I’m only here to listen, she says and raises her hands.
Well, that’s alright then, he says, with almost tangible relief in his voice, and sits.
Talk to me, she says.
About what, he says.
Anything you want. You. Your music. Why I haven’t seen you play before. Why they decided we like terrible beer.
He rolls his eyes. I know, right, he says, bloody Heineken, like we can’t make beer in this country that doesn’t cost a fortune in air miles.
She’s not sure how to respond to that so she takes a sip from the bottle.
Anyway, he says, I don’t do audiences. You know Ian, he’s the guy who organises this thing.
She nods. Of course she does, having come here every fortnight for the past three months to take in the musical underground of the city.
Well, he says, he wouldn’t stop bothering me about playing here, so this was the only way to get him to shut up.
She searches his words for the fake modesty, the hipster pretence but there’s nothing there, it’s all genuine ‘I don’t want to be here.’
I think he should bother you more often, she says anyway, like she hasn’t noticed.
He necks his bottle and grimaces. Anyway, need to get going, nice to meet you though.
She puts a hand over his, says, how are you getting home.
He looks at her with raised eyebrows. Night bus, he says, stop’s outside the door, it’s not that far.
Do you want some company while you wait?
Five minutes later they’re outside at the bus shelter. It’s March but there’s still a bite to the night air, and Eve can see Adam shivering in his ridiculous outfit.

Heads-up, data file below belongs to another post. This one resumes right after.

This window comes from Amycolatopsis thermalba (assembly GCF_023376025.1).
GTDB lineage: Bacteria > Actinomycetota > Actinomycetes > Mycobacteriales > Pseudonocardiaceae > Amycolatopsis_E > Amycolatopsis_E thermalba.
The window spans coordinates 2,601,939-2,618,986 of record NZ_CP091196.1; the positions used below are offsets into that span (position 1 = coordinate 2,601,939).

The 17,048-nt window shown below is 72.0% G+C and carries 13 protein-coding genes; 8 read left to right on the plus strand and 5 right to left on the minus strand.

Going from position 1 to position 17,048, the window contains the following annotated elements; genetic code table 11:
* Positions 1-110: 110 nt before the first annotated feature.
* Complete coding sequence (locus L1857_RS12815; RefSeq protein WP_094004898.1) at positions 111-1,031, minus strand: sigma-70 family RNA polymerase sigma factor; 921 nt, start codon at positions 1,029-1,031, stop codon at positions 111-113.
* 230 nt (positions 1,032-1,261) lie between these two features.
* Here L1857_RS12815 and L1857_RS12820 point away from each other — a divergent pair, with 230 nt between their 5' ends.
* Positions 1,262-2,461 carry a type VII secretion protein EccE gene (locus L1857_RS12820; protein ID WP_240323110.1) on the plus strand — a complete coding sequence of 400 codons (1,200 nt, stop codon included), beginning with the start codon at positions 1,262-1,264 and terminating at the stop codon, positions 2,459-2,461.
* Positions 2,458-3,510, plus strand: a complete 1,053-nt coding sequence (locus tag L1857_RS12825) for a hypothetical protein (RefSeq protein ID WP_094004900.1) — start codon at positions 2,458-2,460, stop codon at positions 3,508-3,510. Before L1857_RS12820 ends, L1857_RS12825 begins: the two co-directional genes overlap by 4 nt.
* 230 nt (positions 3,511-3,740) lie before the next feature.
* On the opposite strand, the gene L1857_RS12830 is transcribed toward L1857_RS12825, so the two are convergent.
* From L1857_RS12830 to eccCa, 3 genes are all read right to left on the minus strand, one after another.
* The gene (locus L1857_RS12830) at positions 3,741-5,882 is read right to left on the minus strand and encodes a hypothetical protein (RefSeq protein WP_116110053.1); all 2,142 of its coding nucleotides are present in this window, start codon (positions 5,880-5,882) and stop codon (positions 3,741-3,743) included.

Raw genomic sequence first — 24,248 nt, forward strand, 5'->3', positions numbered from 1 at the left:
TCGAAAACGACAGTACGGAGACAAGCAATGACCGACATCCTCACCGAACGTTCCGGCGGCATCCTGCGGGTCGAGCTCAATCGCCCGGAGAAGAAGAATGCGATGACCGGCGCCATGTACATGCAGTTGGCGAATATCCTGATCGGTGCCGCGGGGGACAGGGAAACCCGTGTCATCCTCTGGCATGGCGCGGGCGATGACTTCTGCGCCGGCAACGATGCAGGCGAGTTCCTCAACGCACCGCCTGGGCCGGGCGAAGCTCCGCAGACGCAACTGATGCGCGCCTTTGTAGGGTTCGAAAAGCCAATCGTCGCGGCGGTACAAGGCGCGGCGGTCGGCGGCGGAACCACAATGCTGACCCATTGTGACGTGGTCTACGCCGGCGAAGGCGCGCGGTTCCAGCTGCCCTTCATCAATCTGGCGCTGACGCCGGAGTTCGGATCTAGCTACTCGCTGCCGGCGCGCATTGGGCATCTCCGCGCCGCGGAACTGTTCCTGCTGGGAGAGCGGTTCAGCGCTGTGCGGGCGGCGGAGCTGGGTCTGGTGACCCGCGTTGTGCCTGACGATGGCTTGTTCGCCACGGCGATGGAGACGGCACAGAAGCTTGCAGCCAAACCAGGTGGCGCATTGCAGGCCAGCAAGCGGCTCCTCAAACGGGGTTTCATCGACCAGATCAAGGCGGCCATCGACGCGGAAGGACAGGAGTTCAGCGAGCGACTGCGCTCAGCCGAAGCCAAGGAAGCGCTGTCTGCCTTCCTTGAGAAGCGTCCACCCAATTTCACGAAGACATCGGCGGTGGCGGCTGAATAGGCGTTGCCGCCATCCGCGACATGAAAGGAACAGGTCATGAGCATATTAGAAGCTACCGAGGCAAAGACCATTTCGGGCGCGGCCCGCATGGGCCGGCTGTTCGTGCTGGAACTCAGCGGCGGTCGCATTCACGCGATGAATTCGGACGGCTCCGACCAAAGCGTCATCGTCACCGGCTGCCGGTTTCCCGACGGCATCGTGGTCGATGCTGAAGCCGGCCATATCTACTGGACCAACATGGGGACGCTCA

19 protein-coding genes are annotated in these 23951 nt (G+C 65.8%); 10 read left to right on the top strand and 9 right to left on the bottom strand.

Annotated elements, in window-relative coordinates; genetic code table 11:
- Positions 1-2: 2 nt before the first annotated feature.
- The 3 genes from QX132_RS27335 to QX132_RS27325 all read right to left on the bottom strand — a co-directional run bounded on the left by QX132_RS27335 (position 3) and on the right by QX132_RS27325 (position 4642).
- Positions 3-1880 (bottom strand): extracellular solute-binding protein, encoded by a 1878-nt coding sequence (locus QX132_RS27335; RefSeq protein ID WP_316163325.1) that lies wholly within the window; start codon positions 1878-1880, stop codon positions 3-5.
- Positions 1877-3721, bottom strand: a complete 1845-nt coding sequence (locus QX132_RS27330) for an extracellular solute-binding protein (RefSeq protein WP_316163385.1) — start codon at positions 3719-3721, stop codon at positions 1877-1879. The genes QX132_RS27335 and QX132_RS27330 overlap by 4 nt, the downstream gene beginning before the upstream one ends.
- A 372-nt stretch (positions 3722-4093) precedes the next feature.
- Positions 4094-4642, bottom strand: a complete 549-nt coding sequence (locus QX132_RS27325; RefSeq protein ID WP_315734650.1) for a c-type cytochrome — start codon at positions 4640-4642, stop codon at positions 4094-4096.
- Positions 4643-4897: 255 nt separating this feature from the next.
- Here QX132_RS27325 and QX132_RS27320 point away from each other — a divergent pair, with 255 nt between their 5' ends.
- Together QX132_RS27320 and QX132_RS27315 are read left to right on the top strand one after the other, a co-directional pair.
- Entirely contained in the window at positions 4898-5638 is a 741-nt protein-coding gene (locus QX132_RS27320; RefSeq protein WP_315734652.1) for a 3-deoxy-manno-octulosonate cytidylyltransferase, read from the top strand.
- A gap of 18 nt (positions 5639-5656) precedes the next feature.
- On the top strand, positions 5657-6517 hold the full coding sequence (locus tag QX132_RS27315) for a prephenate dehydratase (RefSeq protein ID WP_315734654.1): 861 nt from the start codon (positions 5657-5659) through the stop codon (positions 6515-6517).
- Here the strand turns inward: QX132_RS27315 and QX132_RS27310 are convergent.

Didn’t you bring a proper coat?
I’m fine, he says. I always feel bad because we complain about the cold but meanwhile the planet’s heating up. We’re such a failure as a species.
There’s no levity to his tone, just genuine distress. She looks up at him as he leans against the Perspex wall of the shelter, and it’s a small stretch from that to reaching out and touching his face. It’s either that or she’ll slap him, shake him by the shoulders and scream at him to notice how beautiful this moment is.
She half expected him to flinch like he did before on the stage but instead he leans into her touch. When she pulls him down and closer he doesn’t resist.
His chest is cold to the touch but his lips are warm. There’s a soft thud from the guitar case against the wall of the shelter as he turns his whole body around and into the kiss, his hand landing somewhat awkwardly on her hair.
It scares her for a moment, the way he opens himself up to her fingers on his skin, her mouth on his. A minute ago she wanted to turn him inside out, but she didn’t expect he’d be this willing to let her do that to him.
They’re shaking when the kiss breaks.
That was nice, he says, his hand catching hers.
We can do this all night, she says, but I wouldn’t mind somewhere warmer for that.
They end up doing exactly that and not much else, although they do manage to shed some clothes and fall into Adam’s bed together.
Sorry, he says, guitar picks, it's like they breed when I'm not looking.
Well, good to know something in here is having fun, she says, and leans over to stop him talking.
She wakes up to Adam finger picking a piece on an acoustic. He’s sitting on the sofa in a dressing-gown that must have belonged to his father, or maybe his grandfather.
When he’s finished she slowly walks over and kisses his forehead. If she leaves her number he’ll never call, so she asks him for his.
I didn’t know people still had landlines, she says. Let me know when you’re next playing. If.
I can play for you any time, he says, getting the door for her.
Not the same though, is it? Her hand brushes the sleeve of his dressing-gown, then his fingers.
No, it’s not the same, he says, and the door clicks shut.